"I was taking down the guy's information on my tablet and happened to look up and see a gun pointed at my face. Sooner than I could react, I heard a loud bang and immediately felt pressure on my left shoulder, got up,[and] screamed, 'I'm shot! I'm shot!' to my partner," he recounted.

"There's going to be a lot of physical therapy but also emotional therapy as well obviously, because once the wounds heal, the emotional toll will always be there," he said. "That will probably be the hardest part."

Seconds after the gunshot rang out on Forest Avenue, two bystanders, a retired NYPD detective and an off-duty Sanitation Department lieutenant, rushed toward the violence and subdued the suspect until police arrived.


McMahon was released the following day from the hospital.

District Attorney Michael E. McMahon issued the following statement Monday in regard to McCauley's plea.

"On an otherwise typical day serving the people of Staten Island, EMT Rich McMahon nearly lost his life at the hands of an armed man in the back of his ambulance. While Rich was seriously wounded, his potentially life-saving actions rid the defendant of his weapon and diffused the situation until authorities arrived,"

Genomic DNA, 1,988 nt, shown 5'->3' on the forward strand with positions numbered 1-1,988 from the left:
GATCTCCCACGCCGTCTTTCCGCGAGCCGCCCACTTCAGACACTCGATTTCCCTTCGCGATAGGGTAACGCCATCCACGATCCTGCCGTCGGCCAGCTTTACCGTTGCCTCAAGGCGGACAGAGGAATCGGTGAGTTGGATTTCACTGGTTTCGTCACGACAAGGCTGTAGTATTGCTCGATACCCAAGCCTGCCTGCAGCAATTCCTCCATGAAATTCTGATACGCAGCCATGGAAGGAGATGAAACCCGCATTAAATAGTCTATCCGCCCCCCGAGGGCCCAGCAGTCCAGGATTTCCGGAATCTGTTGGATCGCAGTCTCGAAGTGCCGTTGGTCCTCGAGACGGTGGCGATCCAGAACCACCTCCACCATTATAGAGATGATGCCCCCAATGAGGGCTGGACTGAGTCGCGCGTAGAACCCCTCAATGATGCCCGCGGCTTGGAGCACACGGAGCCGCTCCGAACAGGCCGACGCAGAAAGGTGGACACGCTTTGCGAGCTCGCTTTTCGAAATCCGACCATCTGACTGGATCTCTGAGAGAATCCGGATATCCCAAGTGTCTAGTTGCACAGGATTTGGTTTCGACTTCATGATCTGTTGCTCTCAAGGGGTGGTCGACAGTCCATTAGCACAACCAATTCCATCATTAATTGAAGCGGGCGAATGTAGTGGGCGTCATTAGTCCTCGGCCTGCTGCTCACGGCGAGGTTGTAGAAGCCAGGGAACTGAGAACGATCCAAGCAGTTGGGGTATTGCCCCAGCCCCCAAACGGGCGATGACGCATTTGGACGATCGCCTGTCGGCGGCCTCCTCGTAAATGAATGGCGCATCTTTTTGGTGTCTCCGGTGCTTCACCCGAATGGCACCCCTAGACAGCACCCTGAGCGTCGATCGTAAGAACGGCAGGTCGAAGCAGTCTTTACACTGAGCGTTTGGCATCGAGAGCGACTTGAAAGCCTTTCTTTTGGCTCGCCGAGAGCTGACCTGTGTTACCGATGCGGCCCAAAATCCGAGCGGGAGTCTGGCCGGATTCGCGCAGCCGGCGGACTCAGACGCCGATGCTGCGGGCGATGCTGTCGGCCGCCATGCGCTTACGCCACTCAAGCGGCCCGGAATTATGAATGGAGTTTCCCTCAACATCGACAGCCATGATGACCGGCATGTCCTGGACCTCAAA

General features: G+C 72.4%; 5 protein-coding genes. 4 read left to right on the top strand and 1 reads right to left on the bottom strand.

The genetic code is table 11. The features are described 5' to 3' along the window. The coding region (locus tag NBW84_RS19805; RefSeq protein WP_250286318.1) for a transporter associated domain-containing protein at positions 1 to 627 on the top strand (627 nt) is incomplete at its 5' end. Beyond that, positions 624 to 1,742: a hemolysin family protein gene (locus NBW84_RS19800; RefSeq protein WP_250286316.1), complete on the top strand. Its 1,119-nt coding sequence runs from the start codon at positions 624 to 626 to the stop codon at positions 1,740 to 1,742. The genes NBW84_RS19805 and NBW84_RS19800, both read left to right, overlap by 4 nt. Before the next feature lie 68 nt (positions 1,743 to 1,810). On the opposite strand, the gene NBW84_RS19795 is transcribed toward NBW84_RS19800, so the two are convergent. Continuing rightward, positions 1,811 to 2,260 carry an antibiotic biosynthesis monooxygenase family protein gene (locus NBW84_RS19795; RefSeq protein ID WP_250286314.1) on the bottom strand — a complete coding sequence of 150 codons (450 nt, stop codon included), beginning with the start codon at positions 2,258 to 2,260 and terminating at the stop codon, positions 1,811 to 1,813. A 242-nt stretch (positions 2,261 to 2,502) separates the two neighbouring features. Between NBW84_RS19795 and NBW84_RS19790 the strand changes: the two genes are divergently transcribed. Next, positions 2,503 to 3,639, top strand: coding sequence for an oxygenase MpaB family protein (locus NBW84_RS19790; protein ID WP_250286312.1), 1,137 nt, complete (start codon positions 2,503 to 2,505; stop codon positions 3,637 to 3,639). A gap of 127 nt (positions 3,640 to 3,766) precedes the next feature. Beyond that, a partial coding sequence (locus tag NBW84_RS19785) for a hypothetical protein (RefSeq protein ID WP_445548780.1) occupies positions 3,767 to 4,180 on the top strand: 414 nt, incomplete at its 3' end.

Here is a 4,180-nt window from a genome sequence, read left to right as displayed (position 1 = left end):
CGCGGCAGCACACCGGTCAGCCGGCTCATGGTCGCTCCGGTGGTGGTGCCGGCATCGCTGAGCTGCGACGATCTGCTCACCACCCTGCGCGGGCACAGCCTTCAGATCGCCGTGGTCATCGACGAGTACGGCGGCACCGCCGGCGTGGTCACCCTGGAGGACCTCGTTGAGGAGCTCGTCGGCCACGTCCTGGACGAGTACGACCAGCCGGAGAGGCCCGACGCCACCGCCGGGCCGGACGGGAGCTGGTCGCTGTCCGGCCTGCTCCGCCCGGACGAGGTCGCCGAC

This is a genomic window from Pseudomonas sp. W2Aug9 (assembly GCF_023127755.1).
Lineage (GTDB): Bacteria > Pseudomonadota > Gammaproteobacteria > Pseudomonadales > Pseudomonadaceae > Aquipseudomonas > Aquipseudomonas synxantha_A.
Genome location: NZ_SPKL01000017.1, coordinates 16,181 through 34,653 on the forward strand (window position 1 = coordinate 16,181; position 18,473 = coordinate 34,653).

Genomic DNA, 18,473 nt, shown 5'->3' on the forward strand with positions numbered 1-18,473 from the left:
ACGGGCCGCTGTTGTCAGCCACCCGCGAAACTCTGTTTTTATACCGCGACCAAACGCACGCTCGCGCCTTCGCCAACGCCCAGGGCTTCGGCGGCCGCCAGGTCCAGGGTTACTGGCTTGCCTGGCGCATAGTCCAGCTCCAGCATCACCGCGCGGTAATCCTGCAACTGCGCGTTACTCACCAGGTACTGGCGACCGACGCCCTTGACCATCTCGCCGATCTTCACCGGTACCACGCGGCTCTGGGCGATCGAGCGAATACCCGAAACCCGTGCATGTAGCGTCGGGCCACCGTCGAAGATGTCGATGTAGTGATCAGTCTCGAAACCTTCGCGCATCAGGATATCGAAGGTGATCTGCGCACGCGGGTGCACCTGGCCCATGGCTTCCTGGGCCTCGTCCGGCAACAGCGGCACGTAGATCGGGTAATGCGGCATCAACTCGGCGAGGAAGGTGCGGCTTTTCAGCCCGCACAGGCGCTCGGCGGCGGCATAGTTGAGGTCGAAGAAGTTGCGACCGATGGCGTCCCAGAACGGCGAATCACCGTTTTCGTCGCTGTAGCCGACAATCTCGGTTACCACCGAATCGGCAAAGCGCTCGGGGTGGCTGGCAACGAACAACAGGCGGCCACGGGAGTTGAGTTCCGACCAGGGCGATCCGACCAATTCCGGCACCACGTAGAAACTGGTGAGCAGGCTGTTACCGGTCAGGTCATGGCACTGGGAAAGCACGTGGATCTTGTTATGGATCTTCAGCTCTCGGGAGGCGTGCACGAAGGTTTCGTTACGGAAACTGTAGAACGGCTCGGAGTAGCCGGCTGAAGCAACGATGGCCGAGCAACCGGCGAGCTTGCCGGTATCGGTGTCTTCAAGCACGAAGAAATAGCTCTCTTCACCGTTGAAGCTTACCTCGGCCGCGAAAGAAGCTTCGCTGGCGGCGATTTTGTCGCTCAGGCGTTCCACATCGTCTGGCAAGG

"Our Trials Bureau, particularly [Assistant District Attorneys] Nick Agostino and Jeanine Ruggiero, did an exemplary job in ensuring this defendant was held fully accountable under the law for his horrific act, and he will now spend over a decade in prison after pleading guilty to attempted murder.

"We often speak of the daily risks our first responders take in order to keep Staten Island the safest community of its size in the nation, and this near-tragedy embodies this truth. We wish EMT McMahon a full and continued recovery, and thank him for his service on behalf of the people of our Island."

McCauley is scheduled to be sentenced Thursday in Justice Alexander Jeong's courtroom.


(c)2022 Staten Island Advance, N.Y.

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McClatchy-Tribune News Service